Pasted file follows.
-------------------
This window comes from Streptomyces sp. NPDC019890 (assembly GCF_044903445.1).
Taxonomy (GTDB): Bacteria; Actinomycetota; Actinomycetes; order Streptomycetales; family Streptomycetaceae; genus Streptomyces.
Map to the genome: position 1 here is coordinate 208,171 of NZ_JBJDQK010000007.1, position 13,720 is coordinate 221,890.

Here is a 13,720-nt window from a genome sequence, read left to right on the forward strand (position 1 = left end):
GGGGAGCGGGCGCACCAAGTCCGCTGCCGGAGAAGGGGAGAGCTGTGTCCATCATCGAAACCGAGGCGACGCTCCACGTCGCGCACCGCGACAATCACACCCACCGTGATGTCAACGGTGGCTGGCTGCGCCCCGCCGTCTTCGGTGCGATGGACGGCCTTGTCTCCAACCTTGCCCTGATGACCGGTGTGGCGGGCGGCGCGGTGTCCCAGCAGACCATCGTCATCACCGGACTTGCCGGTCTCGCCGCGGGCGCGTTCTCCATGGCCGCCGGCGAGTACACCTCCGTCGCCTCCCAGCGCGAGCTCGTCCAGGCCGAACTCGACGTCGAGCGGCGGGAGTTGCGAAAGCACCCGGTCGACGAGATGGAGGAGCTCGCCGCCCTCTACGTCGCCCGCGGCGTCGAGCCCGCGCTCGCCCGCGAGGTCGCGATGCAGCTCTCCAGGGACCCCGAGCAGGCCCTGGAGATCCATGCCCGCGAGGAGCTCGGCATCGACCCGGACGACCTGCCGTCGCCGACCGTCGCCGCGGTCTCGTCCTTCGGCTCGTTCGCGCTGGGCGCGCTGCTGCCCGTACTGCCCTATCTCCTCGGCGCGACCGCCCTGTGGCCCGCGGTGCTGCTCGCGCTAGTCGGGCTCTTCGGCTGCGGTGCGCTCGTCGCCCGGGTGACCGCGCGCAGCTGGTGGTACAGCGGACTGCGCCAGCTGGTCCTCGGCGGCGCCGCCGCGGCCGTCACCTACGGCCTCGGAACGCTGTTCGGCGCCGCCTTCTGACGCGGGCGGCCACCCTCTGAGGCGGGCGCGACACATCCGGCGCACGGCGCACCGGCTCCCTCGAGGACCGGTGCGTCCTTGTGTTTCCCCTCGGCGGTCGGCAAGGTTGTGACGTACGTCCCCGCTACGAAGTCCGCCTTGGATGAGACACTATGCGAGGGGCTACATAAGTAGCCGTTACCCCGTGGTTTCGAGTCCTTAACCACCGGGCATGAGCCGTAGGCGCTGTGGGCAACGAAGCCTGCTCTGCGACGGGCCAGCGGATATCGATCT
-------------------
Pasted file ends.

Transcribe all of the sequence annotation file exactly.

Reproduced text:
This window comes from Streptomyces sp. NPDC019890 (assembly GCF_044903445.1).
Taxonomy (GTDB): Bacteria; Actinomycetota; Actinomycetes; order Streptomycetales; family Streptomycetaceae; genus Streptomyces.
Map to the genome: position 1 here is coordinate 208,171 of NZ_JBJDQK010000007.1, position 13,720 is coordinate 221,890.

Here is a 13,720-nt window from a genome sequence, read left to right on the forward strand (position 1 = left end):
GGGGAGCGGGCGCACCAAGTCCGCTGCCGGAGAAGGGGAGAGCTGTGTCCATCATCGAAACCGAGGCGACGCTCCACGTCGCGCACCGCGACAATCACACCCACCGTGATGTCAACGGTGGCTGGCTGCGCCCCGCCGTCTTCGGTGCGATGGACGGCCTTGTCTCCAACCTTGCCCTGATGACCGGTGTGGCGGGCGGCGCGGTGTCCCAGCAGACCATCGTCATCACCGGACTTGCCGGTCTCGCCGCGGGCGCGTTCTCCATGGCCGCCGGCGAGTACACCTCCGTCGCCTCCCAGCGCGAGCTCGTCCAGGCCGAACTCGACGTCGAGCGGCGGGAGTTGCGAAAGCACCCGGTCGACGAGATGGAGGAGCTCGCCGCCCTCTACGTCGCCCGCGGCGTCGAGCCCGCGCTCGCCCGCGAGGTCGCGATGCAGCTCTCCAGGGACCCCGAGCAGGCCCTGGAGATCCATGCCCGCGAGGAGCTCGGCATCGACCCGGACGACCTGCCGTCGCCGACCGTCGCCGCGGTCTCGTCCTTCGGCTCGTTCGCGCTGGGCGCGCTGCTGCCCGTACTGCCCTATCTCCTCGGCGCGACCGCCCTGTGGCCCGCGGTGCTGCTCGCGCTAGTCGGGCTCTTCGGCTGCGGTGCGCTCGTCGCCCGGGTGACCGCGCGCAGCTGGTGGTACAGCGGACTGCGCCAGCTGGTCCTCGGCGGCGCCGCCGCGGCCGTCACCTACGGCCTCGGAACGCTGTTCGGCGCCGCCTTCTGACGCGGGCGGCCACCCTCTGAGGCGGGCGCGACACATCCGGCGCACGGCGCACCGGCTCCCTCGAGGACCGGTGCGTCCTTGTGTTTCCCCTCGGCGGTCGGCAAGGTTGTGACGTACGTCCCCGCTACGAAGTCCGCCTTGGATGAGACACTATGCGAGGGGCTACATAAGTAGCCGTTACCCCGTGGTTTCGAGTCCTTAACCACCGGGCATGAGCCGTAGGCGCTGTGGGCAACGAAGCCTGCTCTGCGACGGGCCAGCGGATATCGATCT